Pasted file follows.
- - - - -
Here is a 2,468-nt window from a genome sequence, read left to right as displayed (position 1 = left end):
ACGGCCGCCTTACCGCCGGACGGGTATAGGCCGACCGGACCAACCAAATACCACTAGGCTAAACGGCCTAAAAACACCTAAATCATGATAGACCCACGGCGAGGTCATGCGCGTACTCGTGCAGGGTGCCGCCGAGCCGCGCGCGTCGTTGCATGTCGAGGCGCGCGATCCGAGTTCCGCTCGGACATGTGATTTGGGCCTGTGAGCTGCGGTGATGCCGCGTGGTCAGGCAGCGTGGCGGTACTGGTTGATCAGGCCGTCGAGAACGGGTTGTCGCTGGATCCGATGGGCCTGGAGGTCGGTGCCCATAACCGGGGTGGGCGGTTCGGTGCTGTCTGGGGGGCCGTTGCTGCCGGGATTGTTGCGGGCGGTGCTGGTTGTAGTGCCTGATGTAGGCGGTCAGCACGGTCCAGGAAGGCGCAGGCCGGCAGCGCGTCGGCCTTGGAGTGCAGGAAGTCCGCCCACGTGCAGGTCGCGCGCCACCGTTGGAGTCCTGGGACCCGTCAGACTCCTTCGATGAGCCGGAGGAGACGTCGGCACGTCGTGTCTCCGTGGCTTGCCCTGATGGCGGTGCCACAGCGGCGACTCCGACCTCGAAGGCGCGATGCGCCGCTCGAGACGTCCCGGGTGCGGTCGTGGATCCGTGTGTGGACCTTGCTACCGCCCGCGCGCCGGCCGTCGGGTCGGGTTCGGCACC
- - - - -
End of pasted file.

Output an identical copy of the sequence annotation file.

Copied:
Here is a 2,468-nt window from a genome sequence, read left to right as displayed (position 1 = left end):
ACGGCCGCCTTACCGCCGGACGGGTATAGGCCGACCGGACCAACCAAATACCACTAGGCTAAACGGCCTAAAAACACCTAAATCATGATAGACCCACGGCGAGGTCATGCGCGTACTCGTGCAGGGTGCCGCCGAGCCGCGCGCGTCGTTGCATGTCGAGGCGCGCGATCCGAGTTCCGCTCGGACATGTGATTTGGGCCTGTGAGCTGCGGTGATGCCGCGTGGTCAGGCAGCGTGGCGGTACTGGTTGATCAGGCCGTCGAGAACGGGTTGTCGCTGGATCCGATGGGCCTGGAGGTCGGTGCCCATAACCGGGGTGGGCGGTTCGGTGCTGTCTGGGGGGCCGTTGCTGCCGGGATTGTTGCGGGCGGTGCTGGTTGTAGTGCCTGATGTAGGCGGTCAGCACGGTCCAGGAAGGCGCAGGCCGGCAGCGCGTCGGCCTTGGAGTGCAGGAAGTCCGCCCACGTGCAGGTCGCGCGCCACCGTTGGAGTCCTGGGACCCGTCAGACTCCTTCGATGAGCCGGAGGAGACGTCGGCACGTCGTGTCTCCGTGGCTTGCCCTGATGGCGGTGCCACAGCGGCGACTCCGACCTCGAAGGCGCGATGCGCCGCTCGAGACGTCCCGGGTGCGGTCGTGGATCCGTGTGTGGACCTTGCTACCGCCCGCGCGCCGGCCGTCGGGTCGGGTTCGGCACC